- What We Do
- Agriculture and Food Security
- Democracy, Human Rights and Governance
- Economic Growth and Trade
- Ending Extreme Poverty
- Environment and Global Climate Change
- Gender Equality and Women's Empowerment
- Addressing Gender in Programming
- Supporting Women's Economic Growth and Education
- Achieving Gender Equality in Agriculture
- Empowering Women in Crisis and Conflict
- Harnessing Innovation for Women's Empowerment
- Improving Women's and Girl's Health
- Increasing Participation and Leadership in Environment
- Strengthening Women's Rights and Political Participation
- Gender-Based Violence
- Child Marriage
- Countering Trafficking in Persons
- Fostering Women's Leadership
- Women with Disabilities
- The Half the Sky Movement
- Women and Girls Lead Global
- International Campaigns
- Addressing Gender in Programming
- Global Health
- Science, Technology and Innovation
- Water and Sanitation
- Working in Crises and Conflict
Understanding how gender roles and relations impact natural resource management and planning for climate change is essential.
It is also critical to involve women and men in developing strategies that meet the needs of and empower all those who use natural resources. Men and women are vulnerable to both environmental degradation and the increasing threats from a changing climate.
Recent studies show that women are more adversely affected by natural disasters because of social norms that constrain their ability to prepare for and overcome hazards and to adapt to the altered livelihoods they impose.
Decades of programming to improve gender equality in the management of natural resources show that strategies to increase the effective participation of women in decision-making and leadership and to more equitably distribute resources, lead to improved outcomes for both women and men.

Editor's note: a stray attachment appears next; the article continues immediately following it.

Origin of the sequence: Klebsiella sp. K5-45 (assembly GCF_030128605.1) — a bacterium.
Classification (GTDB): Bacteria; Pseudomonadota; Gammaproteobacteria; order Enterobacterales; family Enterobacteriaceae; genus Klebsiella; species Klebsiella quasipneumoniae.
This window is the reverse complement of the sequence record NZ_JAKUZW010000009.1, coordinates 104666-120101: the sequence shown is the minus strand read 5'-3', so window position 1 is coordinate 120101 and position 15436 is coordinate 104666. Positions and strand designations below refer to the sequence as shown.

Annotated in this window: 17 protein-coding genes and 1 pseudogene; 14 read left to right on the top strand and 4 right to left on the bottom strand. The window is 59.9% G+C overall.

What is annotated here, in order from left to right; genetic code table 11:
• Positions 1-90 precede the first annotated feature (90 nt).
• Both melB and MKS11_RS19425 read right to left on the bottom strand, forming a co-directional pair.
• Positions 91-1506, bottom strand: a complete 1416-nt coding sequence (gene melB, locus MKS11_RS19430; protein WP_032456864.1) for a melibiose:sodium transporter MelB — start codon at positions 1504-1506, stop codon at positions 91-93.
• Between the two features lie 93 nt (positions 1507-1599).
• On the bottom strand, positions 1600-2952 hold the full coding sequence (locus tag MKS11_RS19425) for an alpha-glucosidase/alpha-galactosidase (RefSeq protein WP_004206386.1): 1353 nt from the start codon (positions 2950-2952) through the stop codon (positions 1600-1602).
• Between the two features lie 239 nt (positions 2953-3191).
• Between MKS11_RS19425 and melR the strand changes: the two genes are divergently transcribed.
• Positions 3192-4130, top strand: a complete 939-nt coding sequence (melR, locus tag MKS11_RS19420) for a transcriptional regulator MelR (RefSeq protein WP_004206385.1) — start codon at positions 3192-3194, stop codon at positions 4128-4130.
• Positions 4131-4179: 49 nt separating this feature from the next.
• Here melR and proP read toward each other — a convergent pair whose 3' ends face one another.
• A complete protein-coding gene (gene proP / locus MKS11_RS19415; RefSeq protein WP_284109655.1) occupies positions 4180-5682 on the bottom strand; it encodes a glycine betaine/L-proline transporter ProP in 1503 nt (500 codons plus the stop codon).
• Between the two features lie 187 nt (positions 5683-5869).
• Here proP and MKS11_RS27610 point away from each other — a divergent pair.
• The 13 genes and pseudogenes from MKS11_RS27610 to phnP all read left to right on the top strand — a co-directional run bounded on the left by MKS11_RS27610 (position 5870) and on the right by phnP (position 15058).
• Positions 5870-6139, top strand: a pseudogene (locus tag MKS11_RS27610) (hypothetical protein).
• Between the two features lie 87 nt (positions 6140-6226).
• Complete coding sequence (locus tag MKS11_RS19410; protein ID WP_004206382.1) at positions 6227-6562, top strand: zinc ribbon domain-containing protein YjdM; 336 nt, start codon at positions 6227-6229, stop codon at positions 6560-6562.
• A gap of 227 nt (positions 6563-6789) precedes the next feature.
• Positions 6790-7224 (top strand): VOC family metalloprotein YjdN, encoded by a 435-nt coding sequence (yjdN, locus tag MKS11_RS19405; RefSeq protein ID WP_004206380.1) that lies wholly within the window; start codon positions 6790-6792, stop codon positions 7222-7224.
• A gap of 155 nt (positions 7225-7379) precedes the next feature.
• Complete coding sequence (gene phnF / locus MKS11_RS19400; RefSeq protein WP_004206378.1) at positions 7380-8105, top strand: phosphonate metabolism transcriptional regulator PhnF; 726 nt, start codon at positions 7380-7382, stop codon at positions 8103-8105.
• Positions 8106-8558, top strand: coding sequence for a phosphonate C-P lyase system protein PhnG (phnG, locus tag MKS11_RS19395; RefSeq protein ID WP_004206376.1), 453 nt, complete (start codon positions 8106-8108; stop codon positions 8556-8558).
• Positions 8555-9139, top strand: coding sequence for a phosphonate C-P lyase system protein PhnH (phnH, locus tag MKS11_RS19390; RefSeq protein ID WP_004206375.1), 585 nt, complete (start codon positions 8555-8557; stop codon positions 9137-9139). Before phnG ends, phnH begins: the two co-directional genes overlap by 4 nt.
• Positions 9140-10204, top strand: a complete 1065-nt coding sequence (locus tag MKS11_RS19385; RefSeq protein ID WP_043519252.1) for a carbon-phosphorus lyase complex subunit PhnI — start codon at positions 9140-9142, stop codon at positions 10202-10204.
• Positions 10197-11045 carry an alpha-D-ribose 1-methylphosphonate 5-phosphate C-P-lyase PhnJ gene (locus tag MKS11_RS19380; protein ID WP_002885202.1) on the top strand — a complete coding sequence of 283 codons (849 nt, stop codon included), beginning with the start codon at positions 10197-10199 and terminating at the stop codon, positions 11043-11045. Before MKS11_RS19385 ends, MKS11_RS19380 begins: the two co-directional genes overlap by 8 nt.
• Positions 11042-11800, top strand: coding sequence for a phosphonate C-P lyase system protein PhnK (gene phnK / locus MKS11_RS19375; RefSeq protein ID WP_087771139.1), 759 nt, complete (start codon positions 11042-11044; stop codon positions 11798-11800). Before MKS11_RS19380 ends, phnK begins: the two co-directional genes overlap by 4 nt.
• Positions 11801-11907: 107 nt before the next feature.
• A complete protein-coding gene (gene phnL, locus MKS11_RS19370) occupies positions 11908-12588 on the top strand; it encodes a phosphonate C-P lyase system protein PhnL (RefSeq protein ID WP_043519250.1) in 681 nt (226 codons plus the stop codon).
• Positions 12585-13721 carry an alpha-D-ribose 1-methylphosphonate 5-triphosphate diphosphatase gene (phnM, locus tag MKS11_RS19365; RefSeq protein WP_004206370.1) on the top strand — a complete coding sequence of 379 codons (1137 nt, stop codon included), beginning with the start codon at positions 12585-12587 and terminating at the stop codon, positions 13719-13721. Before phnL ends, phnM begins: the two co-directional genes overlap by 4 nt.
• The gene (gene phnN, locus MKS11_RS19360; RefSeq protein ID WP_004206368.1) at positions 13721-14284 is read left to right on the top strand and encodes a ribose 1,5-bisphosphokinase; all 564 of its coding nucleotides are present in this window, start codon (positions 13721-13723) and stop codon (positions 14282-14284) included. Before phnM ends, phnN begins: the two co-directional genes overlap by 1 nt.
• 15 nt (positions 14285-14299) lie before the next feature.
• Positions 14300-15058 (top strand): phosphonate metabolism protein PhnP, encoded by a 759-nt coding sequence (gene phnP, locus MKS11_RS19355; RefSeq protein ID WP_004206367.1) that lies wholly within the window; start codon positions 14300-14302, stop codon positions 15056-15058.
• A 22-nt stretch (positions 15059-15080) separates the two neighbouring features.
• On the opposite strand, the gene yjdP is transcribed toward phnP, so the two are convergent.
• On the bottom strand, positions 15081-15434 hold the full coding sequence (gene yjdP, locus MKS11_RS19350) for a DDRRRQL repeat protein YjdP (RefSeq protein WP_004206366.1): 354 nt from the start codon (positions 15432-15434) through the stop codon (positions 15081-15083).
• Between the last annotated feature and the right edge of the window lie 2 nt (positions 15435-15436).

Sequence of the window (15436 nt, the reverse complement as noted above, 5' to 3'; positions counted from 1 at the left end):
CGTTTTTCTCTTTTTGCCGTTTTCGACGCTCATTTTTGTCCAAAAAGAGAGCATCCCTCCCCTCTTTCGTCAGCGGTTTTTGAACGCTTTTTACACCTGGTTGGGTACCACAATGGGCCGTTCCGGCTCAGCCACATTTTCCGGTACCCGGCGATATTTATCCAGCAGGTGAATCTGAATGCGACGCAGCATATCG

USAID integrates gender equality and women’s empowerment in the Agency’s work on climate change and natural resource management by:
- Conducting comprehensive gender analyses in each sector.
- Supporting projects that help reduce gaps in knowledge, skills and participation.
- Systematically gathering evidence on how environment-related projects affect men and women differently.
USAID is already leading by example in emerging fields such as the carbon market from forest conservation (“Reducing Emissions from Deforestation and Forest Degradation” or REDD+).
The Agency has identified entry points for addressing disparities at both community and policy levels and is working closely with partners to engage women as equal stakeholders, beneficiaries and leaders. For this and other initiatives in the environmental sectors, USAID draws evidence from programming in land, water and forest management for proven approaches that advance gender equality and improve development outcomes.
These initiatives include:
- Assisting women to generate earnings from non-timber forest products to increase household income, reducing the need for men to engage in illegal logging.
- Training women forest patrols to prevent illegal logging. The patrols gather resources in groups so they are protected against violence (Learn more).
- Supporting female African scientists to develop innovations that improve health and water quality in their communities (Learn more).
- Training local women leaders on environmental issues and builds their skills to negotiate for their interests, while sensitizing male leaders on the value of women’s contributions.
Last updated: May 30, 2012